For zsh, using
=(command) automatically creates a temporary file and replaces
=(command) with the path of the file itself. With Command Substitution,
$(command) is replaced with the output of the command.
So there are three options:
- Command Substitution:
- Process Substitution:
- zsh-Flavored Process Substitution:
zsh flavored process subsitution, #3, is very useful and can be used like so to compare the output of two commands using a diff tool, for example Beyond Compare:
bcomp =(ulimit -Sa | sort) =(ulimit -Ha | sort)
For Beyond Compare, note that you must use
bcomp for the above (instead of
bcomp launches the comparison and waits for it to complete. If you use
bcompare, that launches comparison and immediately exits due to which the temporary files created to store the output of the commands disappear.
Read more here: http://zsh.sourceforge.net/Intro/intro_7.html
Also notice this:
Note that the shell creates a temporary file, and deletes it when the command is finished.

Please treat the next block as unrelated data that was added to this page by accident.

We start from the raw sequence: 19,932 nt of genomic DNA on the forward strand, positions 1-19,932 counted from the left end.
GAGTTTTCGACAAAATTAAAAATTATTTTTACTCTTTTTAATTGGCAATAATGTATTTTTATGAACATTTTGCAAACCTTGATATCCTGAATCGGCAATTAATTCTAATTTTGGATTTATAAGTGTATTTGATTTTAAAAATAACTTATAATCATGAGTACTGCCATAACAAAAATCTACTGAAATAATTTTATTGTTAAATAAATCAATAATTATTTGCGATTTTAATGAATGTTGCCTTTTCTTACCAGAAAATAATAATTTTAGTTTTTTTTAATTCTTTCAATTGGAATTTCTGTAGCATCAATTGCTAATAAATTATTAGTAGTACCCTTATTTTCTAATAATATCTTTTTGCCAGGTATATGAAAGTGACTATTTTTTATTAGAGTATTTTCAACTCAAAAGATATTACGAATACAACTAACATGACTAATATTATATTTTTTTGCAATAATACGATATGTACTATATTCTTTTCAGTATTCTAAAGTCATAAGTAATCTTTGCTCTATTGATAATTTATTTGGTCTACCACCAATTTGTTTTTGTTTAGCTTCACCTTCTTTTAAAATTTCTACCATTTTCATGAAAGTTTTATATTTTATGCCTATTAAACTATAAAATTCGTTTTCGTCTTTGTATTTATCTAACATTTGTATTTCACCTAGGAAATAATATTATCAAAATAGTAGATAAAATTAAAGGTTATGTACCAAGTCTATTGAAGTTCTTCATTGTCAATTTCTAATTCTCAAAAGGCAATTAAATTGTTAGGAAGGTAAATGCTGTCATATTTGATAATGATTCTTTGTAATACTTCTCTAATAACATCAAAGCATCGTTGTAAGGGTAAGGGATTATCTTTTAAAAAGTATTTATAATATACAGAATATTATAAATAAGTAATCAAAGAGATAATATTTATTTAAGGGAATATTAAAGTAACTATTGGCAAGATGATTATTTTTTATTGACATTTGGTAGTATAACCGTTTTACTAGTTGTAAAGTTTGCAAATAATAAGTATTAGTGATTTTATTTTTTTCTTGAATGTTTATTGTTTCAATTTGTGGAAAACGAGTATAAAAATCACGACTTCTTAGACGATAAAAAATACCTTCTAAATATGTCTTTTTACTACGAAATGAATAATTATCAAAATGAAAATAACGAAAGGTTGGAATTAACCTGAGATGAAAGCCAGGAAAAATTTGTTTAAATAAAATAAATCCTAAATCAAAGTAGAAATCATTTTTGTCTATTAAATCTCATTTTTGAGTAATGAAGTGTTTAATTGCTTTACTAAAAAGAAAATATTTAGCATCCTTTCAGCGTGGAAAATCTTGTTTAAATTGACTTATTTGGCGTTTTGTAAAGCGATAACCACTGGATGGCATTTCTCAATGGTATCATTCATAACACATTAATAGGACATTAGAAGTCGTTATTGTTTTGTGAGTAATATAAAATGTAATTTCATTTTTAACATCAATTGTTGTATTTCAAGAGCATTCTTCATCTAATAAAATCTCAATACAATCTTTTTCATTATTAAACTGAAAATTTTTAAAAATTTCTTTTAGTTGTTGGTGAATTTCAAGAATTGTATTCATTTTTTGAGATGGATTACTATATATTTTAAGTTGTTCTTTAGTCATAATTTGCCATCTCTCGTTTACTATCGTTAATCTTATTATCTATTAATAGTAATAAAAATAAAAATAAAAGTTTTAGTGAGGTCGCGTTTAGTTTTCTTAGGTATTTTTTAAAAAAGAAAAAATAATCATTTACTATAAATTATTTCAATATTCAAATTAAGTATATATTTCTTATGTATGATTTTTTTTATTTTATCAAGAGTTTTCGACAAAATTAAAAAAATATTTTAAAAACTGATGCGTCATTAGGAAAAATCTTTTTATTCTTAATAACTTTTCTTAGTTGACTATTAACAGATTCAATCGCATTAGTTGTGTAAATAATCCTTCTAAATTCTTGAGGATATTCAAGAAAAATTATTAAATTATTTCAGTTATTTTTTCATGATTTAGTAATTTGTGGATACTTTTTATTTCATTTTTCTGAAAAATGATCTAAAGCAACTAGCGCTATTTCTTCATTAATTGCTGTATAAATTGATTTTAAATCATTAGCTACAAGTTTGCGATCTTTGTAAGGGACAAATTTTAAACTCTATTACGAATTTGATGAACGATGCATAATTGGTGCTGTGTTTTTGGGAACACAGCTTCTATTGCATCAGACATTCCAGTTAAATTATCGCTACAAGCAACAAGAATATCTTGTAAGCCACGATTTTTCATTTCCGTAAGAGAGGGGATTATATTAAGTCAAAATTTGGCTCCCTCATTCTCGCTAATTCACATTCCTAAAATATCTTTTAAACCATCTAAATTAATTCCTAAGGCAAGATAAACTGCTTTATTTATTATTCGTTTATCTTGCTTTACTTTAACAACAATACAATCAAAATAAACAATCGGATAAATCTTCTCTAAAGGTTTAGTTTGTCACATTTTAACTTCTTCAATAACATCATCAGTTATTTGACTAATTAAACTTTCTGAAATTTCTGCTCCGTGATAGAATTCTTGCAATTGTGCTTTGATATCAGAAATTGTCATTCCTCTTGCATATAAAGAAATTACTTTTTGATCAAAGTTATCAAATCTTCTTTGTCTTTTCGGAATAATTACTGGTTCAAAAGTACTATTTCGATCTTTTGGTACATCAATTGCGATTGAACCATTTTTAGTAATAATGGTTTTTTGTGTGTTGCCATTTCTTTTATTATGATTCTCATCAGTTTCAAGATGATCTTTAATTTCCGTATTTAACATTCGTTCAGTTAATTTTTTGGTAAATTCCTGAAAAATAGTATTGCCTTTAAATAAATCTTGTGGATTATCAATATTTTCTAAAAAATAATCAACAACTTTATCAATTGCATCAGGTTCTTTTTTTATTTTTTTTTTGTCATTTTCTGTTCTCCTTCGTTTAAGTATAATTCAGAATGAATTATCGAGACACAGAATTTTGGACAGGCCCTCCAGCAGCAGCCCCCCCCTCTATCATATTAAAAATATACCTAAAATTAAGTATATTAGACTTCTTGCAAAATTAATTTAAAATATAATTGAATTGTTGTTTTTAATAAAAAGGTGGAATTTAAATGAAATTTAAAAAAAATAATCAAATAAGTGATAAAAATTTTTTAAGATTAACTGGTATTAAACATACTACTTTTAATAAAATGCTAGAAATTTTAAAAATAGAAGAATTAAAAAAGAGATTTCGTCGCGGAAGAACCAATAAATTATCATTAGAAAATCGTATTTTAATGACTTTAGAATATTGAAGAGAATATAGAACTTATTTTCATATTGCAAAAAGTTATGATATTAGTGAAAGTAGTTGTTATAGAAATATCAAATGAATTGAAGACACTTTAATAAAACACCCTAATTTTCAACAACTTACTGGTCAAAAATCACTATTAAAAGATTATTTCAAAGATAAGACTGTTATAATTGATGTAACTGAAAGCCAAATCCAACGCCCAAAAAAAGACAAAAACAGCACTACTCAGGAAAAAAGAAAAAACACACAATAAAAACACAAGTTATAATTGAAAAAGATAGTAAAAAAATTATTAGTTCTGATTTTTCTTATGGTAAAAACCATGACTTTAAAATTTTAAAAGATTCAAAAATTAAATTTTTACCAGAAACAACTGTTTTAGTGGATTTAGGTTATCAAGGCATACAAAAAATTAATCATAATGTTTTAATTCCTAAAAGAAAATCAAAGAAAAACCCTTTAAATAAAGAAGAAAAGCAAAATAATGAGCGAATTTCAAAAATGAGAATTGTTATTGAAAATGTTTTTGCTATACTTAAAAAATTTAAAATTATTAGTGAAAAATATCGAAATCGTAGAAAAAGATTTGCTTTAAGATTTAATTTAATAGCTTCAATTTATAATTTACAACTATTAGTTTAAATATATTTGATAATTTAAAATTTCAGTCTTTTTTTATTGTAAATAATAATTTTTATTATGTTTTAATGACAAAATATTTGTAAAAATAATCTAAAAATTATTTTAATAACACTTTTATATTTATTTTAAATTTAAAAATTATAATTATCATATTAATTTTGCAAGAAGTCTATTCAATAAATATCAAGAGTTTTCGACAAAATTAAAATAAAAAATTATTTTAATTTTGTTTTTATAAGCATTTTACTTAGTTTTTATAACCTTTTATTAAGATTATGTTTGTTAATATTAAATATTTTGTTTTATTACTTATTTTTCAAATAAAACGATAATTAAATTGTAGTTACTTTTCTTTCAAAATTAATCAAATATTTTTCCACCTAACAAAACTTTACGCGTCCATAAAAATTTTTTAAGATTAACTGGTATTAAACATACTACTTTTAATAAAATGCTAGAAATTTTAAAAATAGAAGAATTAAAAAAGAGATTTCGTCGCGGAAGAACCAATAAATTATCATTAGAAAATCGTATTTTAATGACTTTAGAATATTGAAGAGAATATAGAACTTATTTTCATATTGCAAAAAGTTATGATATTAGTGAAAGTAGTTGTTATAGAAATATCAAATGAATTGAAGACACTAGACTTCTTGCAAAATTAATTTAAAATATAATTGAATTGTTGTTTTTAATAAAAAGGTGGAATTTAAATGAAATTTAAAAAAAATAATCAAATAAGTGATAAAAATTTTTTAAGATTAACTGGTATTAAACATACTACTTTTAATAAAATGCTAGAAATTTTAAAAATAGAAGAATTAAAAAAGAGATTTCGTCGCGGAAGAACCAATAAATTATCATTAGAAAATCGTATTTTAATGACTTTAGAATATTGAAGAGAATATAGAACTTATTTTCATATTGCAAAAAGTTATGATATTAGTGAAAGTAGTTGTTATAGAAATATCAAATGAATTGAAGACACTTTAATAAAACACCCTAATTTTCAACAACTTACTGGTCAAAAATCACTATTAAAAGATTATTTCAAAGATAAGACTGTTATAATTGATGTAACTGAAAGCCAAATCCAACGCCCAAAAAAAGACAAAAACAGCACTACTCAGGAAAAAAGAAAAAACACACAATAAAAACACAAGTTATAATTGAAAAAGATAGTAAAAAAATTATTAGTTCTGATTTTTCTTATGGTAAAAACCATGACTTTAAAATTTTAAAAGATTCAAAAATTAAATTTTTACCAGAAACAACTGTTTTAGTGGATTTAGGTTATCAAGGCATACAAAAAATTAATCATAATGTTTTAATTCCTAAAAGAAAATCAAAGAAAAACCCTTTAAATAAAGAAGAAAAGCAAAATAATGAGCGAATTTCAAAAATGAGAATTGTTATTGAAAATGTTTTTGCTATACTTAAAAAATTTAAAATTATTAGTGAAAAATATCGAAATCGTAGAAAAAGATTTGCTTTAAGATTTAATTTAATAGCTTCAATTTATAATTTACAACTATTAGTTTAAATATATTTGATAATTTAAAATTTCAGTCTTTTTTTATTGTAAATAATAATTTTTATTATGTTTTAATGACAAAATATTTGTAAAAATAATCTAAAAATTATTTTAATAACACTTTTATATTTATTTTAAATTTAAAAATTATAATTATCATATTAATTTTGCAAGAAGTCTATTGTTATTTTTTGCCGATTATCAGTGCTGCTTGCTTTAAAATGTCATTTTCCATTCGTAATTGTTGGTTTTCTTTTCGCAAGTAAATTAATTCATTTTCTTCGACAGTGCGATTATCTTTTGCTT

and the following which is the difference between the two types of Process substitution supported by zsh (i.e #2 and #3):
If you read zsh's man page, you may notice that <(...) is another form of process substitution which is similar to =(...). There is an important difference between the two. In the <(...) case, the shell creates a named pipe (FIFO) instead of a file. This is better, since it does not fill up the file system; but it does not work in all cases. In fact, if we had replaced =(...) with <(...) in the examples above, all of them would have stopped working except for fgrep -f <(...). You can not edit a pipe, or open it as a mail folder; fgrep, however, has no problem with reading a list of words from a pipe. You may wonder why diff <(foo) bar doesn't work, since foo | diff - bar works; this is because diff creates a temporary file if it notices that one of its arguments is -, and then copies its standard input to the temporary file.